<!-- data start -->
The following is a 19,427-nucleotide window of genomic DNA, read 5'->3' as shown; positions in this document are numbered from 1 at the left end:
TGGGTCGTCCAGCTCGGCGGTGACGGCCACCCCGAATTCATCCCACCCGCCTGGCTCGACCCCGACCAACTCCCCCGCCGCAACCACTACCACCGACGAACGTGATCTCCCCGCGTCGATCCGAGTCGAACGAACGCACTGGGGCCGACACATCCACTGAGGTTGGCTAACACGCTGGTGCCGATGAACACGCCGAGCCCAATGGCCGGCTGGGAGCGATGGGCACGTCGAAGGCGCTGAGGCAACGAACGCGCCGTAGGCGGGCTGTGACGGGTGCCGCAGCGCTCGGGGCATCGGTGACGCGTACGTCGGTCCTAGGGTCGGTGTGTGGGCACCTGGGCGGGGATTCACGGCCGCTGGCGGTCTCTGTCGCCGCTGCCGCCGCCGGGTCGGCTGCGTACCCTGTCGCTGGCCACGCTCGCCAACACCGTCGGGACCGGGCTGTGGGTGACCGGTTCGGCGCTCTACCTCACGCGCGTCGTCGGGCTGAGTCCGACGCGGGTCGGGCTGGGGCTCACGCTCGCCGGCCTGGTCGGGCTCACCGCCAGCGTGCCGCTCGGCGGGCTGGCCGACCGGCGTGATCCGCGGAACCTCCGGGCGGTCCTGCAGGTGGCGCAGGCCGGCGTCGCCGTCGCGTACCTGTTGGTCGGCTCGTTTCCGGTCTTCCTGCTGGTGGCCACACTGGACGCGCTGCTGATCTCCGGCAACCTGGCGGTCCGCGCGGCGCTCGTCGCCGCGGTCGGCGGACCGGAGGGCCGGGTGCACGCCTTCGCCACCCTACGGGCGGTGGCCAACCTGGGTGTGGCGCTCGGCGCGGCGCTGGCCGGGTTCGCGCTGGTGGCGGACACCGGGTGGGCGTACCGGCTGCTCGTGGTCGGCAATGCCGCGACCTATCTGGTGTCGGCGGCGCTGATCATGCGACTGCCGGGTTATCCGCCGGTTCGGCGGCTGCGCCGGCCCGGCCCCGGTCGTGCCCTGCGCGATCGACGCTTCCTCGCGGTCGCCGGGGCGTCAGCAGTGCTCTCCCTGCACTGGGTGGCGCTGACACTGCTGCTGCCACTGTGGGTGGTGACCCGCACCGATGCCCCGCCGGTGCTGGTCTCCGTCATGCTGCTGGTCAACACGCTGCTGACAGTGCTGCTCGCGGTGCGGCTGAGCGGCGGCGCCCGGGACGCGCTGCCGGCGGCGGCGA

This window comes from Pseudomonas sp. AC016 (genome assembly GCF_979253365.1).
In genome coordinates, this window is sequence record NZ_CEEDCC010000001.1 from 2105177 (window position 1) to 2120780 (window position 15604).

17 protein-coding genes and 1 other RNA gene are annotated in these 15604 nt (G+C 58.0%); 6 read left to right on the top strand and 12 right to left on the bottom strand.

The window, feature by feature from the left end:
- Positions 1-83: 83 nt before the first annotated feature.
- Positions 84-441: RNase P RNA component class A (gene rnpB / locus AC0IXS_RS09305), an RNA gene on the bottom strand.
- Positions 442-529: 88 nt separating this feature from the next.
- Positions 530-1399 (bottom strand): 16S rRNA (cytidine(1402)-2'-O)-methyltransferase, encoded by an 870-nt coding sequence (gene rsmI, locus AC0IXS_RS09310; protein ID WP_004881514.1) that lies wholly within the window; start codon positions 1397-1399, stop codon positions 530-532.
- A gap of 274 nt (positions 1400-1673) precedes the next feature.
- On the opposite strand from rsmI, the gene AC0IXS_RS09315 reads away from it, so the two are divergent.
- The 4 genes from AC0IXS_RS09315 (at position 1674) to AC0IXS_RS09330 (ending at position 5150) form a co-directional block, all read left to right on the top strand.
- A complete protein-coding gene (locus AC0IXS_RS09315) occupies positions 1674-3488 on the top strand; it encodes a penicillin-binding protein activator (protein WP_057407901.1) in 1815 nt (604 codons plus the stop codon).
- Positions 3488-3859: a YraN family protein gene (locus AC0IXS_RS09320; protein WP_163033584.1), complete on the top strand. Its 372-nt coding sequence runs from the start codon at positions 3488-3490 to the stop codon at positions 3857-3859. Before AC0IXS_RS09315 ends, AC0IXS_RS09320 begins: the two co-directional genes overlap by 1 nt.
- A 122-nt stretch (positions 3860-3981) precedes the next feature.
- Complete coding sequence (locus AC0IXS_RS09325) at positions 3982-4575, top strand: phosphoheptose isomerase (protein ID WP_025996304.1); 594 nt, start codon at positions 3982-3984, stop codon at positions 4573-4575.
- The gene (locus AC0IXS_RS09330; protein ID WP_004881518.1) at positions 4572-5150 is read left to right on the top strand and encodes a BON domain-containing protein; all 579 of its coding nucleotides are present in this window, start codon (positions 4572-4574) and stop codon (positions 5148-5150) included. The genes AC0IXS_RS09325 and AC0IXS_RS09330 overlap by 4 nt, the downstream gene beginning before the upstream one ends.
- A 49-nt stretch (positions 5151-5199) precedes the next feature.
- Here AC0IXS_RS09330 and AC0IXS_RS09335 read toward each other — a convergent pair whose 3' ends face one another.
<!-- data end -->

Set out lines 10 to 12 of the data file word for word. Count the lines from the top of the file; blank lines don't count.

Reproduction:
- Positions 530-1399 (bottom strand): 16S rRNA (cytidine(1402)-2'-O)-methyltransferase, encoded by an 870-nt coding sequence (gene rsmI, locus AC0IXS_RS09310; protein ID WP_004881514.1) that lies wholly within the window; start codon positions 1397-1399, stop codon positions 530-532.
- A gap of 274 nt (positions 1400-1673) precedes the next feature.
- On the opposite strand from rsmI, the gene AC0IXS_RS09315 reads away from it, so the two are divergent.